I say, you say, we say: Using spoken language to model socio-cognitive processes during computer-supported collaborative problem solving

Angela E.B. Stewart, Hana Vrzakova, Chen Sun, Jade Yonehiro, Cathlyn Adele Stone, Nicholas D. Duran, Valerie Shute, Sidney K. D’Mello

Research output: Contribution to journalArticle

Abstract

Collaborative problem solving (CPS) is a crucial 21st century skill; however, current technologies fall short of effectively supporting CPS processes, especially for remote, computer-enabled interactions. In order to develop next-generation computer-supported collaborative systems that enhance CPS processes and outcomes by monitoring and responding to the unfolding collaboration, we investigate automated detection of three critical CPS process – construction of shared knowledge, negotiation/coordination, and maintaining team function – derived from a validated CPS framework. Our data consists of 32 triads who were tasked with collaboratively solving a challenging visual computer programming task for 20 minutes using commercial videoconferencing software. We used automatic speech recognition to generate transcripts of 11,163 utterances, which trained humans coded for evidence of the above three CPS processes using a set of behavioral indicators. We aimed to automate the trained human-raters’ codes in a team-independent fashion (current study) in order to provide automatic real-time or offline feedback (future work). We used Random Forest classifiers trained on the words themselves (bag of n-grams) or with word categories (e.g., emotions, thinking styles, social constructs) from the Linguistic Inquiry Word Count (LIWC) tool. Despite imperfect automatic speech recognition, the n-gram models achieved AUROC (area under the receiver operating characteristic curve) scores of .85, .77, and .77 for construction of shared knowledge, negotiation/coordination, and maintaining team function, respectively; these reflect 70%, 54%, and 54% improvements over chance. The LIWC-category models achieved similar scores of .82, .74, and .73 (64%, 48%, and 46% improvement over chance). Further, the LIWC model-derived scores predicted CPS outcomes more similar to human codes, demonstrating predictive validity. We discuss embedding our models in collaborative interfaces for assessment and dynamic intervention aimed at improving CPS outcomes.

Original languageEnglish (US)
Article number194
JournalProceedings of the ACM on Human-Computer Interaction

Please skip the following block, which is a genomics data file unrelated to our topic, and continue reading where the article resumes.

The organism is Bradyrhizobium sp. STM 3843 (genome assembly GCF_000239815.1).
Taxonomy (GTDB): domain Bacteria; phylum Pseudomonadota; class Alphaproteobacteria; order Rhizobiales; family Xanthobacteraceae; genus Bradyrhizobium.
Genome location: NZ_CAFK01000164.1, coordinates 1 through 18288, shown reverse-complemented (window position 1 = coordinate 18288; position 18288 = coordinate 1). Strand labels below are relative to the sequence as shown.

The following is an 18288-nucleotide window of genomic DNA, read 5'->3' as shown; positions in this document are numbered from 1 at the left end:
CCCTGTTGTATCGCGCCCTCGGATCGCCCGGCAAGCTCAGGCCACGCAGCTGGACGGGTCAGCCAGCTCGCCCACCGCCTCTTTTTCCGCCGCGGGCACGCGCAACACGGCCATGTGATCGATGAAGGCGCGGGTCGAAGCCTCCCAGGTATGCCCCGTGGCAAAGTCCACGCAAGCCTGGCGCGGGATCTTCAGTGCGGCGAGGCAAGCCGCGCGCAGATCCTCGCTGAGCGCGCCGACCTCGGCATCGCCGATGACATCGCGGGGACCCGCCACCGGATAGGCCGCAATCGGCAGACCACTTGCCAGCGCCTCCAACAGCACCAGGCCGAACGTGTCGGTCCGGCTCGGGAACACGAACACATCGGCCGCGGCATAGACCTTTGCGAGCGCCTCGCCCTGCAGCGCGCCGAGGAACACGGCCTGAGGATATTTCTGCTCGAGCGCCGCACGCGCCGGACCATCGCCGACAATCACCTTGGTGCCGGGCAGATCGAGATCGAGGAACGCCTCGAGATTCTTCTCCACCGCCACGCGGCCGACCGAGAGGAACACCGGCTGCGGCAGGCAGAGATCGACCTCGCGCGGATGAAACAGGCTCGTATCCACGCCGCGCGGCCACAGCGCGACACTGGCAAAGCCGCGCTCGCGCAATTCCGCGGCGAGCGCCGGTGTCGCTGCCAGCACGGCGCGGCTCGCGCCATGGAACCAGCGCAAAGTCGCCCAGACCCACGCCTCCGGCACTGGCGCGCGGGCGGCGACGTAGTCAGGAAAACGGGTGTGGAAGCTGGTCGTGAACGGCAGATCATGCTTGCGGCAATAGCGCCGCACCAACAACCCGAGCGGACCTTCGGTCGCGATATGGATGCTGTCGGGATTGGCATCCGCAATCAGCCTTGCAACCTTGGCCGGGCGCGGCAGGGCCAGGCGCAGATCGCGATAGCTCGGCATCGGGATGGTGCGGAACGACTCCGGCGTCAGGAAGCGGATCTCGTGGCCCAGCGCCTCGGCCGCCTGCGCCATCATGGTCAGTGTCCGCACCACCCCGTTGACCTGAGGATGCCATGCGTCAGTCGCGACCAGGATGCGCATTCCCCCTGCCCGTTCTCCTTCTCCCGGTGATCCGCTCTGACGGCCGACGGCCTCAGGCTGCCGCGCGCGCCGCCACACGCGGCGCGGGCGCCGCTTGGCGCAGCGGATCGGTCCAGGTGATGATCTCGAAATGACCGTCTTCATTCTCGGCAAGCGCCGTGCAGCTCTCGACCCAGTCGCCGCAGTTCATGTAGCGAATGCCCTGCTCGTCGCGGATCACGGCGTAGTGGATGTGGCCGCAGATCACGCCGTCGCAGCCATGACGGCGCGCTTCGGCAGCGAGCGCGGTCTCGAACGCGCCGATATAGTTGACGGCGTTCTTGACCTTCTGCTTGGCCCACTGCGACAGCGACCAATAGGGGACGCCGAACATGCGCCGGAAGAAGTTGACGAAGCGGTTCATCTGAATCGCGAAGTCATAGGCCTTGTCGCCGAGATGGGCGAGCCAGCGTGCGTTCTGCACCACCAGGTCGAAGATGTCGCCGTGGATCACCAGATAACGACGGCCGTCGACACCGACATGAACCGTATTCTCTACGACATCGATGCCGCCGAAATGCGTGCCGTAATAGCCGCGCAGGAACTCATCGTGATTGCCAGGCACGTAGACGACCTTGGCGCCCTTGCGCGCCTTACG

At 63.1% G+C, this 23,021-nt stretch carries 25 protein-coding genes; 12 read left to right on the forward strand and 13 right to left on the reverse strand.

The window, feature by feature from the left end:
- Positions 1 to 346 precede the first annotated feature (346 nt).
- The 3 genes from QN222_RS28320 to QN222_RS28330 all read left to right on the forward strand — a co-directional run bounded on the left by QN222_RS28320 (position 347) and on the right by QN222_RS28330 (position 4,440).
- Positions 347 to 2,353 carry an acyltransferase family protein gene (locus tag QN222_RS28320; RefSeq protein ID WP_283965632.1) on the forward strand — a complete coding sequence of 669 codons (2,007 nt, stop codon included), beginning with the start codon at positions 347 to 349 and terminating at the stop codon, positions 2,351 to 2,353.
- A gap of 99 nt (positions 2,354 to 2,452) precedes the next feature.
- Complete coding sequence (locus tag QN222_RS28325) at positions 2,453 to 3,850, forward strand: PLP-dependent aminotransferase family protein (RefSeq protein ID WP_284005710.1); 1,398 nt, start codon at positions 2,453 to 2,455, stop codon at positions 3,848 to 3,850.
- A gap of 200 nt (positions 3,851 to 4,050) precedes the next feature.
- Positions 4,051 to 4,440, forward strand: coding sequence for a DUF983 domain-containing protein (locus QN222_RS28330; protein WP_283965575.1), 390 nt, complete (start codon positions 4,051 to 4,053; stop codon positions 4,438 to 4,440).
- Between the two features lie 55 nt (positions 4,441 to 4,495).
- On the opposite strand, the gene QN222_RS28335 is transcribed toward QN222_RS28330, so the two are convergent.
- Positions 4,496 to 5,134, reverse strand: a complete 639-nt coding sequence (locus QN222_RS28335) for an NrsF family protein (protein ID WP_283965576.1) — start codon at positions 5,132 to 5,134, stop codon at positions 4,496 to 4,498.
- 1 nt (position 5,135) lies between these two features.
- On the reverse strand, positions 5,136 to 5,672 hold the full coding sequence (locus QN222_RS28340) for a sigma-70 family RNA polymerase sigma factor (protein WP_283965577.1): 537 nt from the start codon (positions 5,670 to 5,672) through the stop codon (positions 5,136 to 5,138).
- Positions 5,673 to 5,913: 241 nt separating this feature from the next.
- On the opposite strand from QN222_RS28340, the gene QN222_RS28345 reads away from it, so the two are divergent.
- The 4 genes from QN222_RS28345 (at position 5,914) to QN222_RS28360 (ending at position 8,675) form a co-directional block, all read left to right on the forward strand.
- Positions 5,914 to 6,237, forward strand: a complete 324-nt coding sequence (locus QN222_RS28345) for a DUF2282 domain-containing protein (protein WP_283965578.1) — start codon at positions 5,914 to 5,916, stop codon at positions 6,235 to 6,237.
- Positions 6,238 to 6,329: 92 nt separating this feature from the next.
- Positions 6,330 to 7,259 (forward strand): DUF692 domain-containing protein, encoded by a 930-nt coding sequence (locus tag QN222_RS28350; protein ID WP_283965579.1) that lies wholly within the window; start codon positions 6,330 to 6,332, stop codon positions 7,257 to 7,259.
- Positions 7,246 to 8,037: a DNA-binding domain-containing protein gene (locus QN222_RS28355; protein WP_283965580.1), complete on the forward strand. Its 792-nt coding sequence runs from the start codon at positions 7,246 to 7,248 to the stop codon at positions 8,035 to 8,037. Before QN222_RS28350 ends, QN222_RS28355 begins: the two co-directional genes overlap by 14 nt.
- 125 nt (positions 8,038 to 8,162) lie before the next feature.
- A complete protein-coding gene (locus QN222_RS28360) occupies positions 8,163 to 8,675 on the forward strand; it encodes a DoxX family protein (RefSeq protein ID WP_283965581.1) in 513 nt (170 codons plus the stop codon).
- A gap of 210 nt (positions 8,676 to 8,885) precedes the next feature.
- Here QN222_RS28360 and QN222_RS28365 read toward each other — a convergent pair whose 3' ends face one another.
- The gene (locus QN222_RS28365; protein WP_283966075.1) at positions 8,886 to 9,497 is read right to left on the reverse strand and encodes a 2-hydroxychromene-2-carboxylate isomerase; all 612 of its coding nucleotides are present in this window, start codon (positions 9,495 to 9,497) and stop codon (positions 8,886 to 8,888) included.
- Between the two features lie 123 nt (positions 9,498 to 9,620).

Volume3
Issue numberCSCW
DOIs
StatePublished - Nov 2019
Externally publishedYes

Fingerprint

spoken language
Linguistics
linguistics
Speech recognition
Computer programming
Classifiers
emotion
recipient
programming
monitoring
Feedback
Monitoring
interaction
evidence

Keywords

  • Collaborative interfaces
  • Collaborative problem solving
  • Language analysis

ASJC Scopus subject areas

  • Social Sciences (miscellaneous)
  • Human-Computer Interaction
  • Computer Networks and Communications

Cite this

I say, you say, we say : Using spoken language to model socio-cognitive processes during computer-supported collaborative problem solving. / Stewart, Angela E.B.; Vrzakova, Hana; Sun, Chen; Yonehiro, Jade; Stone, Cathlyn Adele; Duran, Nicholas D.; Shute, Valerie; D’Mello, Sidney K.

In: Proceedings of the ACM on Human-Computer Interaction, Vol. 3, No. CSCW, 194, 11.2019.

Research output: Contribution to journalArticle

Stewart, Angela E.B. ; Vrzakova, Hana ; Sun, Chen ; Yonehiro, Jade ; Stone, Cathlyn Adele ; Duran, Nicholas D. ; Shute, Valerie ; D’Mello, Sidney K. / I say, you say, we say : Using spoken language to model socio-cognitive processes during computer-supported collaborative problem solving. In: Proceedings of the ACM on Human-Computer Interaction. 2019 ; Vol. 3, No. CSCW.
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abstract = "Collaborative problem solving (CPS) is a crucial 21st century skill; however, current technologies fall short of effectively supporting CPS processes, especially for remote, computer-enabled interactions. In order to develop next-generation computer-supported collaborative systems that enhance CPS processes and outcomes by monitoring and responding to the unfolding collaboration, we investigate automated detection of three critical CPS process – construction of shared knowledge, negotiation/coordination, and maintaining team function – derived from a validated CPS framework. Our data consists of 32 triads who were tasked with collaboratively solving a challenging visual computer programming task for 20 minutes using commercial videoconferencing software. We used automatic speech recognition to generate transcripts of 11,163 utterances, which trained humans coded for evidence of the above three CPS processes using a set of behavioral indicators. We aimed to automate the trained human-raters’ codes in a team-independent fashion (current study) in order to provide automatic real-time or offline feedback (future work). We used Random Forest classifiers trained on the words themselves (bag of n-grams) or with word categories (e.g., emotions, thinking styles, social constructs) from the Linguistic Inquiry Word Count (LIWC) tool. Despite imperfect automatic speech recognition, the n-gram models achieved AUROC (area under the receiver operating characteristic curve) scores of .85, .77, and .77 for construction of shared knowledge, negotiation/coordination, and maintaining team function, respectively; these reflect 70{\%}, 54{\%}, and 54{\%} improvements over chance. The LIWC-category models achieved similar scores of .82, .74, and .73 (64{\%}, 48{\%}, and 46{\%} improvement over chance). Further, the LIWC model-derived scores predicted CPS outcomes more similar to human codes, demonstrating predictive validity. We discuss embedding our models in collaborative interfaces for assessment and dynamic intervention aimed at improving CPS outcomes.",
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